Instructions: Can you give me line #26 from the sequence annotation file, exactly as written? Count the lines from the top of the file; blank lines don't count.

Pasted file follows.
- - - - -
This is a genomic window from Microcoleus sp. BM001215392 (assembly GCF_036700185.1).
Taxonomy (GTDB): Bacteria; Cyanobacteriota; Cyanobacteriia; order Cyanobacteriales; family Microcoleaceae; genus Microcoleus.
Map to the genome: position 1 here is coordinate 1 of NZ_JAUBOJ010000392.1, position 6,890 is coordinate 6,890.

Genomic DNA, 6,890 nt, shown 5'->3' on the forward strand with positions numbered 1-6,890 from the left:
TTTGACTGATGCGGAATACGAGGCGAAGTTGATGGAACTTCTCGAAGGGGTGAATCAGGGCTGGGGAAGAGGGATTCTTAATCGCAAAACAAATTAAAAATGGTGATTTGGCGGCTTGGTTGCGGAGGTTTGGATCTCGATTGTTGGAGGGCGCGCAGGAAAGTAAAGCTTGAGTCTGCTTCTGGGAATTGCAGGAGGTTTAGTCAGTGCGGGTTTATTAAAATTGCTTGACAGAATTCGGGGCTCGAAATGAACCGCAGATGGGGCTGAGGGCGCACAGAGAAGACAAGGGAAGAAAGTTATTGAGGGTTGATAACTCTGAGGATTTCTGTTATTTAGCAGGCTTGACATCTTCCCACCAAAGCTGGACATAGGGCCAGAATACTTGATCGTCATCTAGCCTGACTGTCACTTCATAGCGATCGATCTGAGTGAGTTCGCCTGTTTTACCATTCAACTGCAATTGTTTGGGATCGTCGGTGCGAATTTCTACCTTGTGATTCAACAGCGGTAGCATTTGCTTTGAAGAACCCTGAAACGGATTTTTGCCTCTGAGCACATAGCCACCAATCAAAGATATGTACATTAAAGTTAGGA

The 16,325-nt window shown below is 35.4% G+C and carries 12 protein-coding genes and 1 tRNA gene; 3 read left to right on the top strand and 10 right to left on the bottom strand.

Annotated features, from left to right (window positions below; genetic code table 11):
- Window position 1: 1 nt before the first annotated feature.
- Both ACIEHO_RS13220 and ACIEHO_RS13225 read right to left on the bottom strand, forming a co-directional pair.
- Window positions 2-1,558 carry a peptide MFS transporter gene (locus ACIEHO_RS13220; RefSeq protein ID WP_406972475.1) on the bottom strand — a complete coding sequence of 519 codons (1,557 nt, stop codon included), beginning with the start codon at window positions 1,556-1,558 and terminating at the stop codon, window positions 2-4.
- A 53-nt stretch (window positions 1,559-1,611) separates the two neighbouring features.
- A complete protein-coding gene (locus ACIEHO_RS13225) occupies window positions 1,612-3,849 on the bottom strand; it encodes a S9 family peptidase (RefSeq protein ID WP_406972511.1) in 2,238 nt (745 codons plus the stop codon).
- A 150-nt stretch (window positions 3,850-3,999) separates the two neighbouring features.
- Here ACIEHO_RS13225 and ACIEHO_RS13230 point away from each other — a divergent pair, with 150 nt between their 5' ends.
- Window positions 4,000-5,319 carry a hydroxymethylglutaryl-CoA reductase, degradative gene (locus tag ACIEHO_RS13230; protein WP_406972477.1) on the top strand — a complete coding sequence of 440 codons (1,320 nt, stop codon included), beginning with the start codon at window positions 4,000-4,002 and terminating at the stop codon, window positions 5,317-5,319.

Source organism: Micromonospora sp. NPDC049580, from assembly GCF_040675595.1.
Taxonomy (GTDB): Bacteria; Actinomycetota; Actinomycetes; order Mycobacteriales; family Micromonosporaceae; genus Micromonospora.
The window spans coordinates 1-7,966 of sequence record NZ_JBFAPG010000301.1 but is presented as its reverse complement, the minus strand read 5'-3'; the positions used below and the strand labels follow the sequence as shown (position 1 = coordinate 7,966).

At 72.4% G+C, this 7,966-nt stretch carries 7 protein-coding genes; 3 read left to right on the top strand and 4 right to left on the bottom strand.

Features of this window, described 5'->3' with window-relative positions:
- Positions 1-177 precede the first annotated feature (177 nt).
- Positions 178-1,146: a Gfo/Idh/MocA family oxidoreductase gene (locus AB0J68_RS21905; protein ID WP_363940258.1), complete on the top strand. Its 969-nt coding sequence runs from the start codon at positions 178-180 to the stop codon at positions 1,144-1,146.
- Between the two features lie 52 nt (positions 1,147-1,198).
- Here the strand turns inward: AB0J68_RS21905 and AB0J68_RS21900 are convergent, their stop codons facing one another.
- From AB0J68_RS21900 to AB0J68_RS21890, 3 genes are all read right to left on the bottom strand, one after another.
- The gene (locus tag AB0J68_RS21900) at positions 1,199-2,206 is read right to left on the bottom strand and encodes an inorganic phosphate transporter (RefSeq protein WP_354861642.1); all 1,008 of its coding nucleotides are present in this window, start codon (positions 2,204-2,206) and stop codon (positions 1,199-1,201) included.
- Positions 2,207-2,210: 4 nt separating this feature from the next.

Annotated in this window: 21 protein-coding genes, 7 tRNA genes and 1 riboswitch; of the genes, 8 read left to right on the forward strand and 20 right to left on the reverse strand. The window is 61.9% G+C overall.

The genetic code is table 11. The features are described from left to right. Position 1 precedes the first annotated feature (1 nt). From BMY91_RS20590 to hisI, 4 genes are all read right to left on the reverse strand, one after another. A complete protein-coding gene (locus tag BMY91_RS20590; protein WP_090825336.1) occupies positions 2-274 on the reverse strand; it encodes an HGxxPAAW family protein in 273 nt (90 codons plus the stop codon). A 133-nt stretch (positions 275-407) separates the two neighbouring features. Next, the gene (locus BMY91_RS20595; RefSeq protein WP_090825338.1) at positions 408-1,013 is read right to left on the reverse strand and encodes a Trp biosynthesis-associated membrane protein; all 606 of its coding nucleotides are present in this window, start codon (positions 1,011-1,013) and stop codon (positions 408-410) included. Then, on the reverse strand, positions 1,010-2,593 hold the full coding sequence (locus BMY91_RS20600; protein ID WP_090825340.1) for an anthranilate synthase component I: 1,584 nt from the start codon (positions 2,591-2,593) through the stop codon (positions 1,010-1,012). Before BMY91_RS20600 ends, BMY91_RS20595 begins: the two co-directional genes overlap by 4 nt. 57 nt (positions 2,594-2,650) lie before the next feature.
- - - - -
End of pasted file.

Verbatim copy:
- The gene (locus tag AB0J68_RS21900) at positions 1,199-2,206 is read right to left on the bottom strand and encodes an inorganic phosphate transporter (RefSeq protein WP_354861642.1); all 1,008 of its coding nucleotides are present in this window, start codon (positions 2,204-2,206) and stop codon (positions 1,199-1,201) included.